More here-

Methodist, Episcopal event set

From Honesdale PA-

Grace Episcopal Church in Honesdale will be the site of an historic event on Sunday, March 3 at 4 p.m.

In the late 1700s, The Methodist movement started by brothers John and Charles Wesley spun off from the Church of England (the ‘Mother Church’ of the Anglican Communion, of which the Episcopal Church is the American branch).

Both Wesleys remained priests in the Church of England throughout their lives.

March 3 is considered in the Episcopal Church a date of commemorating the Wesley brothers as important saints of the Church.

The service that afternoon will be a festive service of Holy Communion as United Methodist Church and the Episcopal Church move toward Full Communion at their next national conventions.

Full Communion is not a merger, but a recognition of the ministries and mission of each individual church. It particularly allows for the inter-change of ministers between the churches.

More here-

Providence church, hotel avoid clash over bells

From Providence (via Boston)-

 They clang, they clash, they roar. Their clamorous peals can pierce a deep sleep or puncture a conversation.

The shrill ring of the bells of Grace Episcopal Church has shaken downtown Providence for generations, a clarion reminder of a historical landmark that is no less striking than the neo-Gothic structure’s towering brick steeple.

So whenever complaints about the clangor filter back to the church, they are heard, but not necessarily heeded.

“We say, ‘I’m sorry the bells disturb you; they’ve been ringing here in this neighborhood for over 150 years,’ ” said the Rev. Jonathan ­Huyck, rector of the church. “Essentially, the bells were here first.”

Video: Clamor over the clangor

But Huyck and the church are hardly tone deaf to the auditory needs of their neighbors. This is clear from a compromise that Grace Episcopal Church has made with a boutique hotel that stands smack dab in the bells’ sonic ground zero, just across narrow Mathewson Street. Two years ago, at the rector’s request, the bell’s master grudgingly cut back the chiming from four times an hour to twice: on the hour and half past.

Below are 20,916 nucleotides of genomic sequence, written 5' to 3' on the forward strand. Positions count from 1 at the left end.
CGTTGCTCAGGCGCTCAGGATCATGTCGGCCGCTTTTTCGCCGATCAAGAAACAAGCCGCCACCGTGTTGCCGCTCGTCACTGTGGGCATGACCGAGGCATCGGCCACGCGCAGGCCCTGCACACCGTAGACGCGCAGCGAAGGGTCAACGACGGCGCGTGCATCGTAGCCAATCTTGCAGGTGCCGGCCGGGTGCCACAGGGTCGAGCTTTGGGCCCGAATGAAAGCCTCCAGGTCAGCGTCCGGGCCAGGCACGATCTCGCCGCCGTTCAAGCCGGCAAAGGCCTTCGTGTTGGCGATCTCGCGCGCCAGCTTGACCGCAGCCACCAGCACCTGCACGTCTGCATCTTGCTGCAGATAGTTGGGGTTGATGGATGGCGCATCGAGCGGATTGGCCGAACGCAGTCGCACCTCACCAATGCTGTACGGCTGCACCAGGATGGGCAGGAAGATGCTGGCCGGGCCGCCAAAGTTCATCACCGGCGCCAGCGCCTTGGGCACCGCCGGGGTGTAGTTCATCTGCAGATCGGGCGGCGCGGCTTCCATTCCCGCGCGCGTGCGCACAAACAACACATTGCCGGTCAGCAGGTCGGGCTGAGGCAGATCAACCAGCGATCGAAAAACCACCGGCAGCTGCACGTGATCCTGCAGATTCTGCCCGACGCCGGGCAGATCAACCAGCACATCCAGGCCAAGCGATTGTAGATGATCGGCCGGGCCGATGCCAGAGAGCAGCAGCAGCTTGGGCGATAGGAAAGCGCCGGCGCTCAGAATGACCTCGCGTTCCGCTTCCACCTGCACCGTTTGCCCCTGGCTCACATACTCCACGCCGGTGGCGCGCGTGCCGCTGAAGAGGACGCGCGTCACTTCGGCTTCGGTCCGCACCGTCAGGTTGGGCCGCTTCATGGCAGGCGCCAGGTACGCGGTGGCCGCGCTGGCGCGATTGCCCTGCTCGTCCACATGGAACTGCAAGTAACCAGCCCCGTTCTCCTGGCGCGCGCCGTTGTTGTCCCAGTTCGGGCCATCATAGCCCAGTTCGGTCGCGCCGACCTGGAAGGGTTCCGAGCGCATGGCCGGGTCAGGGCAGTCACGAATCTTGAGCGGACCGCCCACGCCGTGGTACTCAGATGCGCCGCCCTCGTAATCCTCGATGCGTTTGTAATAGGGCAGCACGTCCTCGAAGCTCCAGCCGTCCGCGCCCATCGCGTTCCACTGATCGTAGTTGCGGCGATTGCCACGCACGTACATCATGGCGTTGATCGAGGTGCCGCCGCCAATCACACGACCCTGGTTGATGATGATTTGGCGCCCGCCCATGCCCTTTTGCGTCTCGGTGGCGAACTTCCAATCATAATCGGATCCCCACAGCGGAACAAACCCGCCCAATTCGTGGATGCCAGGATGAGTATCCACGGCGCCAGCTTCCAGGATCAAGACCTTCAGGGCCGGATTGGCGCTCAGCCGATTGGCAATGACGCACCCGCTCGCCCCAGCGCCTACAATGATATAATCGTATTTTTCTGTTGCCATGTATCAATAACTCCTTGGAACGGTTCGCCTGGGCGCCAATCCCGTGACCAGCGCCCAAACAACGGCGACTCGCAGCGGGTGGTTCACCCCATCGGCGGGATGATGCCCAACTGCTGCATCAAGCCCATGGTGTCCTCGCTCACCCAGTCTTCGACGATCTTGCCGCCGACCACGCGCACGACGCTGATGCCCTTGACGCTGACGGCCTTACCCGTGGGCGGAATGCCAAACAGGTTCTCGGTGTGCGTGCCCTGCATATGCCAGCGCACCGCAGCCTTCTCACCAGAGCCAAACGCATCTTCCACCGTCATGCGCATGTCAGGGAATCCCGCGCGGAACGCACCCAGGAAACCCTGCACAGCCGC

More here-

Noted author and wife of Atlanta's Episcopal bishop speaks in Conyers

From Atlanta-

Despite all of her college degrees, numerous other accomplishments and impressive family Life, Beth-Sarah Wright still fell victim to the turmoil and trouble life can sometimes bring. Wright, the wife of the new Episcopal bishop of the diocese of Atlanta, shared the story of her struggle with depression in a book she released a few years ago and will continue sharing her story during a visit to St. Simon's Episcopal Church in Conyers next week.

Wright will speak on the "Power of Prayer" at St. Simon's at 12:30 p.m. Feb. 24.
"Prayer is something very close to my heart because I feel it is a part of our lives as Christians, as believers and people of faith," Wright said.

"But it is also one of the most challenging things to create a fulfilling prayer life. It used to cause me so much fear to pray in public. I would get very nervous and was unsure how to pray. I did some more Bible study on how to pray and came to the conclusion that prayer is a conversation and you being comfortable to talk and communicate with God."

For this daughter of an Episcopal priest, prayer has been crucial to her life but was particularly vital during the time she found herself in the depths of depression.

Monday, February 25, 2013

A Letter from Bishop McConnell

From Pittsburgh-

Dear friends in Christ,